Sternberg was not just a superb athlete; he was the best. In 1963, the
University of Washington junior established a world pole vault record of
16’8” and seemed destined to be the first to break 20 feet. His
gymnastic background had made him a strong, agile athlete, hence,
especially well suited for the new, flexible, state-of-the-art
Practicing on the trampoline as he often did,
Sternberg tried a maneuver that he had routinely carried out in this
past. This time, something went wrong. Landing awkwardly on his neck, he
sustained a C4-5 spinal cord injury (SCI).
More than three decades later in 1996, surgeon
Harry Goldsmith operated on Sternberg, who says the omentum surgery
greatly increased his quality of life. For example, because
Sternberg’s injury affected the nerves controlling respiration, he
could only speak in a whisper before surgery. Since then, his voiced has
increased by about 60%.
“I wouldn’t have been able to have this
conversation with you before the operation”
Sternberg told me. He says his overall health and strength has
greatly improved. For example, the operation has reduced the
incapacitating pain that he once had.
the surgery, on a scale of 1-10, my pain averaged 8-13, “ Sternberg
says. “Now it is 1-2.”
He has more feeling in extremities and improved
circulation. He can stay upright for long periods of time, a problem
before the surgery. In a Sports
Illustrated article (September 21, 1998), Brian has stated that the
operation “has made all the difference in the world.”
RESEARCH COMMUNITY SKEPTICAL:
Omental transposition is a controversial surgery
used to treat spinal cord injury (SCI). In this procedure, the omentum,
a physiologically dynamic, fatty membranous tissue surrounding the
intestinal and lower abdominal region, is surgically lengthened and
placed over the area of injury.
Goldsmith pioneered this procedure for various
central nervous system disorders, including SCI. Currently associated
with the University of Nevada’s School of Medicine (Reno), Goldsmith
has spent much of his career investigating omentum’s therapeutic
potential. His work has stimulated many others who have now treated
thousands of patients for spinal cord injury, and other neurological
disorders, such as stroke, cerebral palsy, Alzheimer’s disease, and
The procedure’s acceptance has grown greatly in
other parts of the world, such as in China where more than 3,000 people
with spinal cord injury have had omental surgery. In the United States,
however, the conservative SCI research community has been reluctant to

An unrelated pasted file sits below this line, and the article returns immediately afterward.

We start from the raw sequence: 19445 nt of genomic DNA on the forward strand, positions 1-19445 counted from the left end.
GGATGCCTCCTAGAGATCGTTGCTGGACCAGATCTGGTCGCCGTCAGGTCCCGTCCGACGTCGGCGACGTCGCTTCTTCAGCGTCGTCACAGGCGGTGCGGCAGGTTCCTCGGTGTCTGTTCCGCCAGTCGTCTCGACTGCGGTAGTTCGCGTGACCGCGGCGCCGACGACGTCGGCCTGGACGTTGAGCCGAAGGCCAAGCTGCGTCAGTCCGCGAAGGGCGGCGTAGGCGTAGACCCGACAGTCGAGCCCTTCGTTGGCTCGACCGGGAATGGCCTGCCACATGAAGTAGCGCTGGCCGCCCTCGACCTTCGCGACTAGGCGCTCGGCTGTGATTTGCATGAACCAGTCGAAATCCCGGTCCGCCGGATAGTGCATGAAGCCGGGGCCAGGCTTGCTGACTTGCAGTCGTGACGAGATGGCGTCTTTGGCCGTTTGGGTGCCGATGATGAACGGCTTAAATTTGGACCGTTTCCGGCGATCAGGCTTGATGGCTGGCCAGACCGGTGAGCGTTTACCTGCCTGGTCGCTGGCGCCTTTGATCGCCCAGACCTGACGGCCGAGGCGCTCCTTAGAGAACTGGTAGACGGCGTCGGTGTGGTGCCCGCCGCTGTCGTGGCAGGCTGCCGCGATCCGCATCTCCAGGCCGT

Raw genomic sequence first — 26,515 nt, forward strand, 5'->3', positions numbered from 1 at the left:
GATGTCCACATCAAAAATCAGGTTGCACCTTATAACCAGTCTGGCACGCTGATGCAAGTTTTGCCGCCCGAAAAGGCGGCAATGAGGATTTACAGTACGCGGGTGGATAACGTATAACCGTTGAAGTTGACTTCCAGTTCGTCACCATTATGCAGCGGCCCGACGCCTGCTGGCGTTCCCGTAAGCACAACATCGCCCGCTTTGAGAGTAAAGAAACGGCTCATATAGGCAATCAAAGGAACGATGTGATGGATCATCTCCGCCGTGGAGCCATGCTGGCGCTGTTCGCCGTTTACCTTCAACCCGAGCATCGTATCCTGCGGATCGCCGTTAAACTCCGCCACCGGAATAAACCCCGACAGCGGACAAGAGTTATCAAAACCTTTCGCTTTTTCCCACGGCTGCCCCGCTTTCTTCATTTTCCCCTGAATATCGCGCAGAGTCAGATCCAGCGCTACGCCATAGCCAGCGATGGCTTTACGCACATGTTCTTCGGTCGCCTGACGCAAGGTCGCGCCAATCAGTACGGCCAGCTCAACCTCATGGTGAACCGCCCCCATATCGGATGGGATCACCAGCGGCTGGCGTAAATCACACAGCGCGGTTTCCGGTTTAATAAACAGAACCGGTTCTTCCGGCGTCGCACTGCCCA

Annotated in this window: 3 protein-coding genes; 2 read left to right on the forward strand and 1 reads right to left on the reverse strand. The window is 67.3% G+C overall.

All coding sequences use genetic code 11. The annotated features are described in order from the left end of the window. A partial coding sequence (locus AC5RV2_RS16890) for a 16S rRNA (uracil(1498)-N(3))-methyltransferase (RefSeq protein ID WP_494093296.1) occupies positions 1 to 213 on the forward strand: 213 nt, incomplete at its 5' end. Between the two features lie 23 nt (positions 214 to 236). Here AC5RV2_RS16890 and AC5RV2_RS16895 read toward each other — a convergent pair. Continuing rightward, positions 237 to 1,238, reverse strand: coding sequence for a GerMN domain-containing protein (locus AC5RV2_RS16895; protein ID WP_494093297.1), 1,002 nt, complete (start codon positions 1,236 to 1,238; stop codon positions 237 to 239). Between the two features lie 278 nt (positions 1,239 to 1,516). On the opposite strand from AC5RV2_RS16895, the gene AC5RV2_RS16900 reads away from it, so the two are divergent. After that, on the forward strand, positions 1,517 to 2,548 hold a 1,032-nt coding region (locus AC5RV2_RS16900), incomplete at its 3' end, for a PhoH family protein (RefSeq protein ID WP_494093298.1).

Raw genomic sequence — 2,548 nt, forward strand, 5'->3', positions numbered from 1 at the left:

evaluate omental therapy for a variety of reasons.
First, many researchers urge caution when
considering a new therapy like this that involves an inherently risky
surgery that tampers with the spinal cord.
Second, omental surgery’s radical nature falls outside of
prevailing SCI research perspectives and priorities. As such, in a
“see-it-when-I-believe-it” attitude, the SCI scientific community
tends to see the omental approach’s flaws that reinforces their
preconceptions rather than the evidence that would require them to
change their view.
Third, although many have had omental surgery, the
value of this clinical experience, especially when originating in other
countries, does not count much in the U.S. scientific court of judgement.
Scientists believe that the only evidence that really matters is that
generated by rigorously designed, controlled clinical trials, which have
not as yet been carried out for omental surgery.
Fourth, the therapy’s image was dealt a blow
after a mid-1990’s controversy in which an unauthorized, recruiting
agent was accused of over promoting omentum’s therapeutic benefits. As
controversy enveloped the procedure, combined with some supposedly,
negative research findings (see below), the momentum for the therapy
shifted to other countries.
Goldsmith continues to be a tireless omental
therapy advocate. Several benefactors have recently donated $2 million
dollars to establish the Omental Research Foundation to support his
efforts. He plans to use these funds to help defer the high patient cost
of the surgery and fund basic-research pilot studies.
omentum is a highly vascular, fatty tissue approximately 14 inches in
length and 10 inches wide that hangs like an apron over the intestines
and lower abdomen area. Although the omentum has been viewed as an inert
tissue bereft of significant biological function, scientists are now
discovering that it is an intriguing, physiologically dynamic tissue
with a considerable body of research that supports its therapeutic
potential (e.g., see Agner et al, Neurological Research, January, 2001 and The Omentum Application to Brain and Spinal Cord, edited H.S.
Goldsmith, Forefront Publishing, 2000):
Blood supply: The omentum contains angiogenic
factors that stimulate the growth of new blood vessels into whatever
tissue it is surgically placed next to, including the brain and spinal
cord (see figure).
Lymphatic System: The omentum is rich in
lymphatic vessels and tissue that are critical in removing metabolic